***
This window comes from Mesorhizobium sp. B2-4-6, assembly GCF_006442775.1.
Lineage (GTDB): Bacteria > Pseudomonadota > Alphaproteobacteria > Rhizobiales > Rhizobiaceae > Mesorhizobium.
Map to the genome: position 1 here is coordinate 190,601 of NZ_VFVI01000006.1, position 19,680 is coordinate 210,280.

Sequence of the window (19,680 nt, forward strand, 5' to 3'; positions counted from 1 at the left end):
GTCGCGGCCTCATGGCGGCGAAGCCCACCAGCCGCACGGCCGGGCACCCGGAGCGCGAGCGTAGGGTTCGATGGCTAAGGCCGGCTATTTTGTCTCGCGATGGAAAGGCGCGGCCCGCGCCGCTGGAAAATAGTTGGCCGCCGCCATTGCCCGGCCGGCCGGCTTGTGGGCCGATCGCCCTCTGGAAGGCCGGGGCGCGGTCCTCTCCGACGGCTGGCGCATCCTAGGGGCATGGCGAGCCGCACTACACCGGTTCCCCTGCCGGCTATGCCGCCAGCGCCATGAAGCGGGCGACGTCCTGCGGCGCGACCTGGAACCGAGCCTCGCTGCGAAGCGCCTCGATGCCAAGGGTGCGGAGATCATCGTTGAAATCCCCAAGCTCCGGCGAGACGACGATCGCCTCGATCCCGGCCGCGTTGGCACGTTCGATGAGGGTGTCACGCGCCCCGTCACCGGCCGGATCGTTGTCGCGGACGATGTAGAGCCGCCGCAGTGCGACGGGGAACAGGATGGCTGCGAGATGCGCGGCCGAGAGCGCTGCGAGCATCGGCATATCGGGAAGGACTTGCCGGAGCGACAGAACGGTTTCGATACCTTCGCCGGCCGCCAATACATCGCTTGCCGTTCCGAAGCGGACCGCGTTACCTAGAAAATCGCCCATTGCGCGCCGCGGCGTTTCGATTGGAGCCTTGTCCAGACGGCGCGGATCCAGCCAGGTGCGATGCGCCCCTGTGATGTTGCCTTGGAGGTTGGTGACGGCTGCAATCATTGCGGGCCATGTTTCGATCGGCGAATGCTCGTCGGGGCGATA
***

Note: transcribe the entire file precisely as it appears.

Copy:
This window comes from Mesorhizobium sp. B2-4-6, assembly GCF_006442775.1.
Lineage (GTDB): Bacteria > Pseudomonadota > Alphaproteobacteria > Rhizobiales > Rhizobiaceae > Mesorhizobium.
Map to the genome: position 1 here is coordinate 190,601 of NZ_VFVI01000006.1, position 19,680 is coordinate 210,280.

Sequence of the window (19,680 nt, forward strand, 5' to 3'; positions counted from 1 at the left end):
GTCGCGGCCTCATGGCGGCGAAGCCCACCAGCCGCACGGCCGGGCACCCGGAGCGCGAGCGTAGGGTTCGATGGCTAAGGCCGGCTATTTTGTCTCGCGATGGAAAGGCGCGGCCCGCGCCGCTGGAAAATAGTTGGCCGCCGCCATTGCCCGGCCGGCCGGCTTGTGGGCCGATCGCCCTCTGGAAGGCCGGGGCGCGGTCCTCTCCGACGGCTGGCGCATCCTAGGGGCATGGCGAGCCGCACTACACCGGTTCCCCTGCCGGCTATGCCGCCAGCGCCATGAAGCGGGCGACGTCCTGCGGCGCGACCTGGAACCGAGCCTCGCTGCGAAGCGCCTCGATGCCAAGGGTGCGGAGATCATCGTTGAAATCCCCAAGCTCCGGCGAGACGACGATCGCCTCGATCCCGGCCGCGTTGGCACGTTCGATGAGGGTGTCACGCGCCCCGTCACCGGCCGGATCGTTGTCGCGGACGATGTAGAGCCGCCGCAGTGCGACGGGGAACAGGATGGCTGCGAGATGCGCGGCCGAGAGCGCTGCGAGCATCGGCATATCGGGAAGGACTTGCCGGAGCGACAGAACGGTTTCGATACCTTCGCCGGCCGCCAATACATCGCTTGCCGTTCCGAAGCGGACCGCGTTACCTAGAAAATCGCCCATTGCGCGCCGCGGCGTTTCGATTGGAGCCTTGTCCAGACGGCGCGGATCCAGCCAGGTGCGATGCGCCCCTGTGATGTTGCCTTGGAGGTTGGTGACGGCTGCAATCATTGCGGGCCATGTTTCGATCGGCGAATGCTCGTCGGGGCGATA